Dear Ms. O’Keefe:
Your books were recommended to me a year or so ago and I burned through The Mitchells of Riverview Inn series and then I tried to read the O’Neill trilogy and I couldn’t finish even one of them. However, I still wanted to give your books another shot and so I bought this book when I was over at eHarlequin purchasing another Harlequin Superromance. It was marriage of convenience with friends to lovers tropes smushed together. How could I not buy it? It was tailor made to match some of my favorite tropes.
Jack McKibbon is the head of research at Cal Poly in the hydro-engineering department. He and his colleague, Oliver, go around the world installing water systems in under developed countries. Their efforts bring prestige to the university but little money and so Jack and Oliver have to come back to the university at various times to attend fundraising events. From time to time, Jack gets his friend Mia Alatore to attend with him. Mia, his wife.
Mia and Jack grew up together on Jack’s family’s ranch. Mia’s mother was the cook and her father, the foreman. While Mia’s roots are deep in the Rocky M, Jack has spent his whole life running from his past; from his abusive mother; his weak father; and his terrible childhood. When Mia’s father died, Jack married Mia in order to provide her security on the ranch or so he thinks.
Mia, however, married Jack because she had always loved him. But seeing Jack only a few times a year, being constantly treated as a “friend” and not a lover, has worn Mia’s emotions down where just being near Jack hurts more than being separated from him. After one night in which Mia lives out her deep fantasies of being more than a friend with Jack, Mia resolves to file for divorce. This plan is to put on hold when Jack comes to the ranch, injured physically and emotionally after being caught in the crossfire of a regional military conflict in Africa.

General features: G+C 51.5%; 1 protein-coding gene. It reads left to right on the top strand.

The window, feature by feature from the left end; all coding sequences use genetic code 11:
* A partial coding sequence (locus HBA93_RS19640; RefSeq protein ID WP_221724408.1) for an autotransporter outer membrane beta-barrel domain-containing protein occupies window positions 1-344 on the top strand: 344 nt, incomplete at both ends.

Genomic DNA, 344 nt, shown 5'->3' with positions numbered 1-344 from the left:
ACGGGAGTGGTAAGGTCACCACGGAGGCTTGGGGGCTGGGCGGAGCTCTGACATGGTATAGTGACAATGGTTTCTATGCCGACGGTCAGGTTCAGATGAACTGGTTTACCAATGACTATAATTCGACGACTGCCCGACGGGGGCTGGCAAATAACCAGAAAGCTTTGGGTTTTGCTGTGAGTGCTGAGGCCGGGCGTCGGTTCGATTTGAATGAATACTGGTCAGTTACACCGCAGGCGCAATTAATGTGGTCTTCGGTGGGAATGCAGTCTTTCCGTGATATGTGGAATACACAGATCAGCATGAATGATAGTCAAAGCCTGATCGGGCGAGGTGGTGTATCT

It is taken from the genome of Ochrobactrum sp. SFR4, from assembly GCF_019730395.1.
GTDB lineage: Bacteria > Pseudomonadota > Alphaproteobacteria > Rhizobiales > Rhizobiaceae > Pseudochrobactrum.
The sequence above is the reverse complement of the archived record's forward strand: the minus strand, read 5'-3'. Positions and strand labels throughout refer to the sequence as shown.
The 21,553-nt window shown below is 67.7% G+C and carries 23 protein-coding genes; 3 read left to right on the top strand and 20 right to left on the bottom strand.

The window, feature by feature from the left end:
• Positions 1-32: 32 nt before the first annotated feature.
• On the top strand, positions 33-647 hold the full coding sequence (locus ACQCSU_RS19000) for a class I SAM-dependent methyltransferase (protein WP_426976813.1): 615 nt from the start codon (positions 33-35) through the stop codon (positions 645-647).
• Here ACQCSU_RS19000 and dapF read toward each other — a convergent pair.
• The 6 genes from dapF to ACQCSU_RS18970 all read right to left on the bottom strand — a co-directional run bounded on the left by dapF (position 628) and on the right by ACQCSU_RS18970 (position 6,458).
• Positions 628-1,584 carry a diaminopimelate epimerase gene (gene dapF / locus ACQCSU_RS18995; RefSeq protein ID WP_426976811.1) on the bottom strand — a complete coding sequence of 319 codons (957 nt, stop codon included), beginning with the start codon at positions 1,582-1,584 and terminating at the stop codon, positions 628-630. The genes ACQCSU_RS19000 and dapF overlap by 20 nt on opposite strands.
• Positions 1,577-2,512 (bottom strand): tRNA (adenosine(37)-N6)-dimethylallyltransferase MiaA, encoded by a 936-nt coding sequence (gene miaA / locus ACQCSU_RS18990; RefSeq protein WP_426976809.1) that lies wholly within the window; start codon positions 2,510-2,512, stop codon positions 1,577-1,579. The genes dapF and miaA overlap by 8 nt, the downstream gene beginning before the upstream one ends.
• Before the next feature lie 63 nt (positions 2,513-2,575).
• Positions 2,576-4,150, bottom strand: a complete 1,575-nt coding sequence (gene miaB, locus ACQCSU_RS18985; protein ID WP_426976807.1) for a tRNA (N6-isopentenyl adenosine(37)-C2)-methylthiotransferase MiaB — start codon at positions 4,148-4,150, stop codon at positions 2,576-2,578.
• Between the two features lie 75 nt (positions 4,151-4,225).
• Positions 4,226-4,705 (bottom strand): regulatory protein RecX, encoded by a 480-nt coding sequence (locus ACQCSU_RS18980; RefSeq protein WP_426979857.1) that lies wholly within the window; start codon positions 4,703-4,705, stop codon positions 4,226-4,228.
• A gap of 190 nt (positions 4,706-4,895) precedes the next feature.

Jack doesn’t want to come to the ranch, but he really has no where to go. His father is there, still an alcoholic but now suffering from Parkinson disease. The ranch appears to be dying and Mia is very unhappy, struggling to keep the ranch afloat and Jack’s father alive.
Jack and Mia are very different people and it was interesting to see how different they were despite the fact that they grew up in virtually the same household. Jack was driven away from his home by his poor childhood and his anger, hatred, disgust, and yes, love for his father who failed to protect Jack time and again. Mia was so firmly rooted in the ranch, though, that she knew little else. The only time that she took chances or stepped outside her comfort zone was when Jack pushed her. He pushed her when she was a child and then a teen but only occasionally as an adult.
I felt that some of the pain that Mia felt with Jack when she was an adult and outside the ranch was a pain of newness and risk taking, not just the heart pain of being near someone she loved so dearly and who she thought didn’t return her own feelings.
In one sense, this book is a series of one night events. The one night that led Jack to marry Mia. The one night that Mia and Jack share. The one night that pushes Jack back home. Jack and Mia both kind of live in a moment even though Mia’s moments are just keeping the ranch alive. Their unsettled feelings for each other; their personal fears prevent them from looking forward.
While I ordinarily am not a fan of the “forgive to move on” theme, I did believe in this story that Jack would never be able to forge a future with Mia without coming to terms with his past. I felt ambivalent toward Jack’s dad which is how I think I was supposed to feel. Jack’s father has never fought for anything in his life, including his young son. When we see Jack’s dad, he is drunk and his mentally acuity is fast debilitating. On the one hand, I felt sorry for Jack’s father but on the other hand, Jack’s father brought his own misery home to roost.
It was easy to see Jack and Mia’s friendship metamorphosis into love. It had the seeds of the romantic feelings before they even married and as they grew older, those seeds blossomed into a full fledged adult relationship, one that would likely have matured earlier had Jack not been running so fast and Mia hadn’t been so scared of the world outside the ranch.
There’s an underlying and unresolved relationship drama involved Jack’s father and Mia’s mother. I felt that was right for the story because I just was ready to consent to Jack’s father getting an HEA just yet. Jack’s life had been a living hell because of his father’s inaction and while Jack and Mia might have been ready to forgive, I wasn’t. Just not yet.
I ended this book anxious for the next in the series (which I believe involves Mia’s sister and a nearby rancher) and felt like my money was well spent. Can’t ask much more from a book than that. B